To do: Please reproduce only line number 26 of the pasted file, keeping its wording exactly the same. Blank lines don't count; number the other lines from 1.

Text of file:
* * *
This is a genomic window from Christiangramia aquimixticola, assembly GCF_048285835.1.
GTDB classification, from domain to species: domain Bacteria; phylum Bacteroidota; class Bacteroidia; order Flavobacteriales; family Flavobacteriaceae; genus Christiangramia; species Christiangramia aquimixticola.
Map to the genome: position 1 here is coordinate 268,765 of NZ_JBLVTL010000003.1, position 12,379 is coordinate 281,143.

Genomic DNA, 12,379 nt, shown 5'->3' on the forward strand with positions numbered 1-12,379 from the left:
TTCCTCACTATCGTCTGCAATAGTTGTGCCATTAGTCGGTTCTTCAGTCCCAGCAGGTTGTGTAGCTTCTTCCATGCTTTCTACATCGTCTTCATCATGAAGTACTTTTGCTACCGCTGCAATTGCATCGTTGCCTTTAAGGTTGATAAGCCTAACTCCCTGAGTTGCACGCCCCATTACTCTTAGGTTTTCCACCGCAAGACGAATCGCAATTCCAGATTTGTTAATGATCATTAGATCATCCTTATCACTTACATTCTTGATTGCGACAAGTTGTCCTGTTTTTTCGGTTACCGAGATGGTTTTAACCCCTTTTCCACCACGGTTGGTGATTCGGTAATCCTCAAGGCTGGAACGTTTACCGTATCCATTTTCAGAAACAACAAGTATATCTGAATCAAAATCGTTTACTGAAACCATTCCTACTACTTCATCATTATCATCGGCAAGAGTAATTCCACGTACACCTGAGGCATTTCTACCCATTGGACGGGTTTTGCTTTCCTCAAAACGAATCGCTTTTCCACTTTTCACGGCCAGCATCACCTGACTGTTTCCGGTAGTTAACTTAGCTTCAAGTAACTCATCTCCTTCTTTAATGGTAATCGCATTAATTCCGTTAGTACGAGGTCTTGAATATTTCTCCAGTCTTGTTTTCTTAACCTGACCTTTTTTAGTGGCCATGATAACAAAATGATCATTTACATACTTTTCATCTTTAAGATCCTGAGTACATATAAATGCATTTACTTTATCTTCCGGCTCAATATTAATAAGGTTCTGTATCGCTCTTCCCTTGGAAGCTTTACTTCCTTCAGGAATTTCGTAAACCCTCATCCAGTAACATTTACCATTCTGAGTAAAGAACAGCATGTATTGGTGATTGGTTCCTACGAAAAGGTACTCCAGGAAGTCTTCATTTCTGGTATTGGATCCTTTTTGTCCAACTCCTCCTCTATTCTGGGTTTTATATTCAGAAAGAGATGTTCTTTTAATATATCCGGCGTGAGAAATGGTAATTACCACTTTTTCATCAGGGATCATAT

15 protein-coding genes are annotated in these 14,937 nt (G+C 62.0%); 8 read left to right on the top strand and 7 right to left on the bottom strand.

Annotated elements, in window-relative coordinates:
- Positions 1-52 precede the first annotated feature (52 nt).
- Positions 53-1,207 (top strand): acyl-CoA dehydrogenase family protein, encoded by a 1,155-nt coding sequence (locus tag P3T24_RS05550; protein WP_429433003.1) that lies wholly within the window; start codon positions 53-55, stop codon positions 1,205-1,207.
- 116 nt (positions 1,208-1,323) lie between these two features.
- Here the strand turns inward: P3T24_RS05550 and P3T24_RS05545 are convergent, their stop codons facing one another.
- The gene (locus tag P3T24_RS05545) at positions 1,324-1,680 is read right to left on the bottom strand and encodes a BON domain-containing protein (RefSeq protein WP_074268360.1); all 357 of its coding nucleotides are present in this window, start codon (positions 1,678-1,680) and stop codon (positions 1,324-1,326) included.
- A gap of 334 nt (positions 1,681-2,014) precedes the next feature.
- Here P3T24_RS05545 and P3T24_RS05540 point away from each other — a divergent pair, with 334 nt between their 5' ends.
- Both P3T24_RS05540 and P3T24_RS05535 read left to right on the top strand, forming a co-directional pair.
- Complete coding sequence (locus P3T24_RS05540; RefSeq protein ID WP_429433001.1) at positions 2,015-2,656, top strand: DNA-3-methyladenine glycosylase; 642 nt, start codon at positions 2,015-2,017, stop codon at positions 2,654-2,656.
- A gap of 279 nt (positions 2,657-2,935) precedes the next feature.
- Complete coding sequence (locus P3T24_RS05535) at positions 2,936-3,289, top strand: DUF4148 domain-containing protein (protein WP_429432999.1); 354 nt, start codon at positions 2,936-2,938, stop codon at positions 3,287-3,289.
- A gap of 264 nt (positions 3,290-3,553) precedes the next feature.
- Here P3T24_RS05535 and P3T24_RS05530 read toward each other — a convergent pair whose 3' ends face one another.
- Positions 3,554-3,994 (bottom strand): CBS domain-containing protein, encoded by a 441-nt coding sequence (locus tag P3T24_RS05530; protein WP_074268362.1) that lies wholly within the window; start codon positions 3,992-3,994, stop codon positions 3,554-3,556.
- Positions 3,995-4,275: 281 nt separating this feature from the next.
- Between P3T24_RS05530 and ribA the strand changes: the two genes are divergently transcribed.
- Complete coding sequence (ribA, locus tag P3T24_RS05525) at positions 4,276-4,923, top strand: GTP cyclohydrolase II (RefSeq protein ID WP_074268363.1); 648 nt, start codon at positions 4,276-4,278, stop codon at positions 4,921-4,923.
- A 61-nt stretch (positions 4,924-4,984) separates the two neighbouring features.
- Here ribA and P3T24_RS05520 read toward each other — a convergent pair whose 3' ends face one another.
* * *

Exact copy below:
- Here ribA and P3T24_RS05520 read toward each other — a convergent pair whose 3' ends face one another.